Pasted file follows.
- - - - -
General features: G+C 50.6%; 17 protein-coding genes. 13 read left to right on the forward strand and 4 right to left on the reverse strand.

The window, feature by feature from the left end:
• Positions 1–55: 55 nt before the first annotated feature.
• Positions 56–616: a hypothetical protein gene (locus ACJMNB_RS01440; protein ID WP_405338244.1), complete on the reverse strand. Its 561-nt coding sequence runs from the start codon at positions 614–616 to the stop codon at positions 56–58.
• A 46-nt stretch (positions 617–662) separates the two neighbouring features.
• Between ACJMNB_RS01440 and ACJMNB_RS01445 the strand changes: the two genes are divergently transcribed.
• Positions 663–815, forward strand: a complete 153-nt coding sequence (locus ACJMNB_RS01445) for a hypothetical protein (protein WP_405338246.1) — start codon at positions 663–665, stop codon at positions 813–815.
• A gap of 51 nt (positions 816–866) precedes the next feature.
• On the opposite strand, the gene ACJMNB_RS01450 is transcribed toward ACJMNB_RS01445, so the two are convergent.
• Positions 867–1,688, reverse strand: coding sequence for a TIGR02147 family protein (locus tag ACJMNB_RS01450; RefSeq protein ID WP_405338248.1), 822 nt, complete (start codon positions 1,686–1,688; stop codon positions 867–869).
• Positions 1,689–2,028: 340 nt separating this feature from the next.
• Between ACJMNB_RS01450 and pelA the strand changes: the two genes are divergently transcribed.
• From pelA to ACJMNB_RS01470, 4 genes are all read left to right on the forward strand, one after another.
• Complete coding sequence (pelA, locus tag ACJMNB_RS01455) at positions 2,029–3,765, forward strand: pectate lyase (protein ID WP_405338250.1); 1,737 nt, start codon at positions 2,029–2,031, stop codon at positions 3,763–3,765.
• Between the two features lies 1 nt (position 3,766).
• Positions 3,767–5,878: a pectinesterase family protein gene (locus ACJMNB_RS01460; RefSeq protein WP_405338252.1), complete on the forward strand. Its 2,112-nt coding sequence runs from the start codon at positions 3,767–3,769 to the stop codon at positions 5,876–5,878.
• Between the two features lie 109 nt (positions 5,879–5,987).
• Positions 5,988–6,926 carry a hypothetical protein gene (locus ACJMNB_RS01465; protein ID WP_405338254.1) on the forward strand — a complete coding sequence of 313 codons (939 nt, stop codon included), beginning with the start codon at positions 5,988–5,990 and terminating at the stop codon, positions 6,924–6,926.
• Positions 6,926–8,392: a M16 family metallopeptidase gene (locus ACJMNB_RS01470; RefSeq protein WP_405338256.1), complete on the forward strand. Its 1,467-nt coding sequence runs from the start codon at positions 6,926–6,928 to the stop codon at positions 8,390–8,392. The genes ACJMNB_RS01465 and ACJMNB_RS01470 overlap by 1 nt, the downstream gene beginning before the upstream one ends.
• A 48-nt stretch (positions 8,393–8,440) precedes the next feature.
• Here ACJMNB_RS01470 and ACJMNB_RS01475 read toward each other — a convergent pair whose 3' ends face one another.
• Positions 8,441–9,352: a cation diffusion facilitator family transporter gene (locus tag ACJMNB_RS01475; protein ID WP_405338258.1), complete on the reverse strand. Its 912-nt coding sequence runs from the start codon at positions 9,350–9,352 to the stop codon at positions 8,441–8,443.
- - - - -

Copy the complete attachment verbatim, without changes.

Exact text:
General features: G+C 50.6%; 17 protein-coding genes. 13 read left to right on the forward strand and 4 right to left on the reverse strand.

The window, feature by feature from the left end:
• Positions 1–55: 55 nt before the first annotated feature.
• Positions 56–616: a hypothetical protein gene (locus ACJMNB_RS01440; protein ID WP_405338244.1), complete on the reverse strand. Its 561-nt coding sequence runs from the start codon at positions 614–616 to the stop codon at positions 56–58.
• A 46-nt stretch (positions 617–662) separates the two neighbouring features.
• Between ACJMNB_RS01440 and ACJMNB_RS01445 the strand changes: the two genes are divergently transcribed.
• Positions 663–815, forward strand: a complete 153-nt coding sequence (locus ACJMNB_RS01445) for a hypothetical protein (protein WP_405338246.1) — start codon at positions 663–665, stop codon at positions 813–815.
• A gap of 51 nt (positions 816–866) precedes the next feature.
• On the opposite strand, the gene ACJMNB_RS01450 is transcribed toward ACJMNB_RS01445, so the two are convergent.
• Positions 867–1,688, reverse strand: coding sequence for a TIGR02147 family protein (locus tag ACJMNB_RS01450; RefSeq protein ID WP_405338248.1), 822 nt, complete (start codon positions 1,686–1,688; stop codon positions 867–869).
• Positions 1,689–2,028: 340 nt separating this feature from the next.
• Between ACJMNB_RS01450 and pelA the strand changes: the two genes are divergently transcribed.
• From pelA to ACJMNB_RS01470, 4 genes are all read left to right on the forward strand, one after another.
• Complete coding sequence (pelA, locus tag ACJMNB_RS01455) at positions 2,029–3,765, forward strand: pectate lyase (protein ID WP_405338250.1); 1,737 nt, start codon at positions 2,029–2,031, stop codon at positions 3,763–3,765.
• Between the two features lies 1 nt (position 3,766).
• Positions 3,767–5,878: a pectinesterase family protein gene (locus ACJMNB_RS01460; RefSeq protein WP_405338252.1), complete on the forward strand. Its 2,112-nt coding sequence runs from the start codon at positions 3,767–3,769 to the stop codon at positions 5,876–5,878.
• Between the two features lie 109 nt (positions 5,879–5,987).
• Positions 5,988–6,926 carry a hypothetical protein gene (locus ACJMNB_RS01465; protein ID WP_405338254.1) on the forward strand — a complete coding sequence of 313 codons (939 nt, stop codon included), beginning with the start codon at positions 5,988–5,990 and terminating at the stop codon, positions 6,924–6,926.
• Positions 6,926–8,392: a M16 family metallopeptidase gene (locus ACJMNB_RS01470; RefSeq protein WP_405338256.1), complete on the forward strand. Its 1,467-nt coding sequence runs from the start codon at positions 6,926–6,928 to the stop codon at positions 8,390–8,392. The genes ACJMNB_RS01465 and ACJMNB_RS01470 overlap by 1 nt, the downstream gene beginning before the upstream one ends.
• A 48-nt stretch (positions 8,393–8,440) precedes the next feature.
• Here ACJMNB_RS01470 and ACJMNB_RS01475 read toward each other — a convergent pair whose 3' ends face one another.
• Positions 8,441–9,352: a cation diffusion facilitator family transporter gene (locus tag ACJMNB_RS01475; protein ID WP_405338258.1), complete on the reverse strand. Its 912-nt coding sequence runs from the start codon at positions 9,350–9,352 to the stop codon at positions 8,441–8,443.